Quantification of Linalool in 3D Printed Fast-Dissolving Oral Films by A High-Pressure Liquid Chromatography Method
Keywords:3D printing; HPLC; Linalool; Lavender oil; Thrush; fast dissolving oral films
Introduction: Linalool has shown inhibitory effects against Candida albicans. Microbial resistance is developing towards the current antifungal drugs. Therefore, an oral formulation of linalool oil may be used to effectively treat oral thrush. A wide range of patients can use fast-dissolving oral films (FDFs). Three-dimensional printing (3DP) may be utilised for the manufacture of FDFs.
Aims: to formulate linalool in FDFs and quantify it using high-pressure liquid chromatography (HPLC).
Methods: A powder formulation containing linalool (5%w/w) was prepared and filaments were produced at 75°C and printed at 185°C. The films were dissolved either in methanol or deionised water, and linalool was quantified in the aqueous solutions. The mobile phase of a previously reported HPLC method was modified to quantify linalool in the aqueous solutions. The HPLC method was validated by measuring linalool in standard methanol and aqueous solutions.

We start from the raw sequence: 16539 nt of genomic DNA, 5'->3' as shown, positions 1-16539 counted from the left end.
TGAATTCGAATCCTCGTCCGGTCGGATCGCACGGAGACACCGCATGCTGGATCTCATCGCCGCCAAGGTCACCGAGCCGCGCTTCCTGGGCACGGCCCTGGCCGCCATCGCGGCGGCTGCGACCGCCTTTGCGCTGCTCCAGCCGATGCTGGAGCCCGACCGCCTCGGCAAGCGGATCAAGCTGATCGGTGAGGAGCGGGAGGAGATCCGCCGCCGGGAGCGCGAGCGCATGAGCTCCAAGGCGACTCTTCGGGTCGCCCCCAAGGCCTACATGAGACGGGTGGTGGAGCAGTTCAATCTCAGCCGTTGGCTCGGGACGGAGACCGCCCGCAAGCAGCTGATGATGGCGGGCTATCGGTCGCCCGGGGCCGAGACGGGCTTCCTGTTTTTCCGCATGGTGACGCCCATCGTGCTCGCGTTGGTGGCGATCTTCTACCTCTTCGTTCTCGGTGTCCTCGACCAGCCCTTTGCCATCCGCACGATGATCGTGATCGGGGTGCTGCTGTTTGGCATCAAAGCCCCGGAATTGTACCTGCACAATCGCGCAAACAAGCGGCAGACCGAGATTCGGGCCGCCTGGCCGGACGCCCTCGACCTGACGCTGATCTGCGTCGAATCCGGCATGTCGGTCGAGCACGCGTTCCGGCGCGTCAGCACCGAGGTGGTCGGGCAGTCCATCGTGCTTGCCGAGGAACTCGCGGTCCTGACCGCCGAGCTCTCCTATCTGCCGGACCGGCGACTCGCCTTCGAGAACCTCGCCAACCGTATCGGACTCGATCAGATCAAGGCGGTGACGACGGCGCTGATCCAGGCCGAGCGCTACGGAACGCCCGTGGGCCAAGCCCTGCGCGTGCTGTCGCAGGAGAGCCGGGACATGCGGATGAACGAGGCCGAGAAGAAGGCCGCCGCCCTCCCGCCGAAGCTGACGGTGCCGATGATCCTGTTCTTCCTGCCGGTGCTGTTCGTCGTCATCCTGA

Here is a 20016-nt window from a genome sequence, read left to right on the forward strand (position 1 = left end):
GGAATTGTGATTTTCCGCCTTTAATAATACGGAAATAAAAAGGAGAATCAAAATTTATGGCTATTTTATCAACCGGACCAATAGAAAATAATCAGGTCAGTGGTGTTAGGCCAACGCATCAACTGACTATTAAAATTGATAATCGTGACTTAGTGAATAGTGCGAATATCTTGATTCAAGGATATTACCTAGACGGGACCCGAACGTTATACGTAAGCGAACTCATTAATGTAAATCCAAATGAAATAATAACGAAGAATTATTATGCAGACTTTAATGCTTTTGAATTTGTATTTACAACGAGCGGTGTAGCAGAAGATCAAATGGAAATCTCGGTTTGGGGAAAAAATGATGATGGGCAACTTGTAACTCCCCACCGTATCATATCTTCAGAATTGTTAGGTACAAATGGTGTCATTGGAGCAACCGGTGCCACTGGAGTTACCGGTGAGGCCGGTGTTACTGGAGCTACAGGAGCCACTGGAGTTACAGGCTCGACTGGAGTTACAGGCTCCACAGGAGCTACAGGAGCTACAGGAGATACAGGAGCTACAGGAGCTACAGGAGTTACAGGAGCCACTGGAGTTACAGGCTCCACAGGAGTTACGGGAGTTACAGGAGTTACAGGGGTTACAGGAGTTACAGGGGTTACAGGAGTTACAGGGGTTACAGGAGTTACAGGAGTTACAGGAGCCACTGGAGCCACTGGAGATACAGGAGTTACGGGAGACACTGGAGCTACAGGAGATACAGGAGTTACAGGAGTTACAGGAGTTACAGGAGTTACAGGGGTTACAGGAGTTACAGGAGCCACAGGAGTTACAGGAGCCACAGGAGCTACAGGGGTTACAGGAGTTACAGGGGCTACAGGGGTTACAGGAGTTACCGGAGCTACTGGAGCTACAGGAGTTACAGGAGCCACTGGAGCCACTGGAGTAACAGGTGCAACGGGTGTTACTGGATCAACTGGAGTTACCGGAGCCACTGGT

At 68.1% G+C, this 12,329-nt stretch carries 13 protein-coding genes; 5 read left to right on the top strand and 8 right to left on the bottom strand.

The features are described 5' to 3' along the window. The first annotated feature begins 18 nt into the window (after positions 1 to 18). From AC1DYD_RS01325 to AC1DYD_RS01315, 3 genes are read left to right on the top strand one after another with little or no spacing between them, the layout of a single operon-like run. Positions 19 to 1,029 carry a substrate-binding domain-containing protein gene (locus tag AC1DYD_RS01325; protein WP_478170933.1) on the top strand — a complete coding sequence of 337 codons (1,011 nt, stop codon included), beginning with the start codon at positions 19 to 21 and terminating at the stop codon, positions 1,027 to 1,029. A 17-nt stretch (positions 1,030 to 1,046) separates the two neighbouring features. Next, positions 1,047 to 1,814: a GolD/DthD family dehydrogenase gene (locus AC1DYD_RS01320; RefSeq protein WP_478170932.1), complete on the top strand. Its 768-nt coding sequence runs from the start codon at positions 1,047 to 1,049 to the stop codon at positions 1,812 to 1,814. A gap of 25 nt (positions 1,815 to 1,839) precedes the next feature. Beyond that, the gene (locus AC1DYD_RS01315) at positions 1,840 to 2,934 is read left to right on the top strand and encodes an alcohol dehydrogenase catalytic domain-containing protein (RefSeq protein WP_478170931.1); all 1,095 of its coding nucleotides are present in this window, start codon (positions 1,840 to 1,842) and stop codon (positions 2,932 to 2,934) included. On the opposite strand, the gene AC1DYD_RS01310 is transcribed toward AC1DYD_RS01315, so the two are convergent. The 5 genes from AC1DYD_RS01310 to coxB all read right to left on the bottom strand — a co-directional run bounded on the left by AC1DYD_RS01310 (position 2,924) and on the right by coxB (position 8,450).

Results: Preparing aqueous solutions of filaments and films provided less variability in the analyses. 3D-printed FDFs had an average weight of 78.44 ± 6.84 mg. Applying the HPLC method revealed that the amounts of linalool changed from a theoretical 25 mg (per 0.5 g of filament) to the range of 23.98 ± 1.22 to 33.79 ± 2.43 mg. In contrast, the amounts of linalool were changed in films from theoretical 25 mg (per 0.5 g of film) to 13.82 ± 3.24 mg to 21.04 ± 0.92 mg. These observations indicated the evaporation of linalool considerably during printing at 185 °C.
Conclusion: This work found that linalool FDFs should be printed at temperatures lower than 185 °C and dissolved in deionised water for better HPLC analytical consistency.
Copyright (c) 2023 Touraj Ehtezazi, Asmaa Kteich, Rana Abdulkarim, Rachael Lynch, Marwan Algellay, Alice P McCloskey, Matthew Roberts, Satyajit D Sarker
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